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Rankin, the county seat of Upton County, is in the southeast part of the county at the junction of U.S. Highway 67 and State Highway 349, ten miles west of the Reagan county line. It is in the heart of the Permian Basin and is the oldest town in the county, having been established in 1911. The town, named for early day rancher F. E. Rankin, was founded after Upland, then the county seat and eleven miles north, was missed when the Kansas City, Mexico and Orient Railway was routed south instead of following the Butterfield Overland Mail route along Centralia Draw to the north. Rankin received a post office in 1912. Most Upland homes and businesses were moved to the new railroad town of Rankin, but it was not designated county seat until March 20, 1921. Rankin remained a small ranching community until the mid-1920s, when oil was discovered…
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When I went out the door this morning to go feed the animals, I could tell the wind was kicking up a little. So I got the ole camera and took a picture off Dow Lowe’s house to the East. It was still early so you never know what a days going to be like. You know, take a picture for reference, just in case your asked.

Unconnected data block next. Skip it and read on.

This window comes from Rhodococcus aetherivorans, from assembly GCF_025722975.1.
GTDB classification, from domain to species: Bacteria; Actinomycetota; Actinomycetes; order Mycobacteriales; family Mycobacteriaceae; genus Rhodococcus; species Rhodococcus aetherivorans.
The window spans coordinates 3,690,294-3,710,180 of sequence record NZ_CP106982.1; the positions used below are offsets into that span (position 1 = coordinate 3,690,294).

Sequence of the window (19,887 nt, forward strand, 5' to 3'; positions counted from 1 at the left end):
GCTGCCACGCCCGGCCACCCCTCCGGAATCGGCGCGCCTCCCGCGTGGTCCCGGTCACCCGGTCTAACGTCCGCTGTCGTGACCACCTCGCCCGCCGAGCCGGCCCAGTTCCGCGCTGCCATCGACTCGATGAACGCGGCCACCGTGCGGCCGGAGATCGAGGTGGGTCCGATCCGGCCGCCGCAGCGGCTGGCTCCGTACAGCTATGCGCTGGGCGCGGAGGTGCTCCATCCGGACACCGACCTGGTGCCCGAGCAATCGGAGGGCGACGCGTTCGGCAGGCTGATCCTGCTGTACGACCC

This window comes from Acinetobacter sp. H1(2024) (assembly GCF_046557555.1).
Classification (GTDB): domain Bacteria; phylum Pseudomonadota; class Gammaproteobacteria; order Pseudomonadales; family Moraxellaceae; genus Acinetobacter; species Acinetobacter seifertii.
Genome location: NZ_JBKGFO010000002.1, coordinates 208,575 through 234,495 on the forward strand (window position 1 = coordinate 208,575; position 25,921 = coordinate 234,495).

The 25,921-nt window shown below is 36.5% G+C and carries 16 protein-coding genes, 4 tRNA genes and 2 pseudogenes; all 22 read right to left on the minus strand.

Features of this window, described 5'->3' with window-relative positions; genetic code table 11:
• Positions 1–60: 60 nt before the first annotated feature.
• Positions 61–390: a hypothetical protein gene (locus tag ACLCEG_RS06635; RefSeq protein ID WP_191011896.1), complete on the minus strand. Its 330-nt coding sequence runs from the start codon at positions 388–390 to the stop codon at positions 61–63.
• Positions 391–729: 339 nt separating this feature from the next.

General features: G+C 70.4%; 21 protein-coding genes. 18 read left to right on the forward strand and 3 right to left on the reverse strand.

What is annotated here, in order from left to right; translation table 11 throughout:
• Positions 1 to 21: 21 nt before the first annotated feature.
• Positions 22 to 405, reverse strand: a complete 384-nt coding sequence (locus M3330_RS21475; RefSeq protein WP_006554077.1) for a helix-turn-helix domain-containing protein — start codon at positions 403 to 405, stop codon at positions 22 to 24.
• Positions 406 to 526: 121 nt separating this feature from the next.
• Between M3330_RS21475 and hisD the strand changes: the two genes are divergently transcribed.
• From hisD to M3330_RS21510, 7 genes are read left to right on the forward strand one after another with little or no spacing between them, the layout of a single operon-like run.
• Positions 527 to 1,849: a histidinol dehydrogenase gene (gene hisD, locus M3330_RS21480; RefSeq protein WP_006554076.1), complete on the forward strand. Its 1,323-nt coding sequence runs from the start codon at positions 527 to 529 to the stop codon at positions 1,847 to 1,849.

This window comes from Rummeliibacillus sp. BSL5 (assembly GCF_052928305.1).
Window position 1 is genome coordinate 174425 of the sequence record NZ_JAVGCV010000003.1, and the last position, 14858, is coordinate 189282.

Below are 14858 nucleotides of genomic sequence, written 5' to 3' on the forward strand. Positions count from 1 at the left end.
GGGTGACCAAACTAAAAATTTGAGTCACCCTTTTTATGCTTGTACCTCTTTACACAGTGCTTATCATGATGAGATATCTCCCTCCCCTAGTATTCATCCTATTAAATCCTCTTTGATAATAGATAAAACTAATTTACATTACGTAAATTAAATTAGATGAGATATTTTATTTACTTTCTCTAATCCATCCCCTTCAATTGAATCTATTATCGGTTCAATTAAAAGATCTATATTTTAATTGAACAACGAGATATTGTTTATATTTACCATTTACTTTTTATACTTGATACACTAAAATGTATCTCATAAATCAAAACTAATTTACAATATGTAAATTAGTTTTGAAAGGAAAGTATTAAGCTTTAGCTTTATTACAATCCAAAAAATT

You could see that tale tale sign, a cloud of dust in the distance. Blue sky above it, but sand just as high as the surrounding trees. You get to thinking now where do I want to be when that hits. The Gin for a cup of coffee doesn’t sound bad right at the present.
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Panhandle, the county seat of Carson County, is on U.S. Highway 60 in the south central part of the county. It derives its name from its location in the Texas Panhandle and was initially named Carson City (for the county) and then later, Panhandle City. The community obtained a post office in 1887 and was platted in January 1888 as the terminus of the Southern Kansas (Panhandle and Santa Fe) Railway, on a site almost surrounded by several large cattle ranches. Over the next few months Panhandle acquired a school, a mercantile store, a bank, a wagonyard, and three saloons. In July 1887 Henry Harold Brookes began the Panhandle Herald (during the 1980s the region’s oldest extant newspaper). Edward E. Carhart assisted Brookes in printing the Herald and also served as postmaster, banker, and druggist. Many early settlers made extra money hauling bones of slaughtered buffalo to the railroad to…
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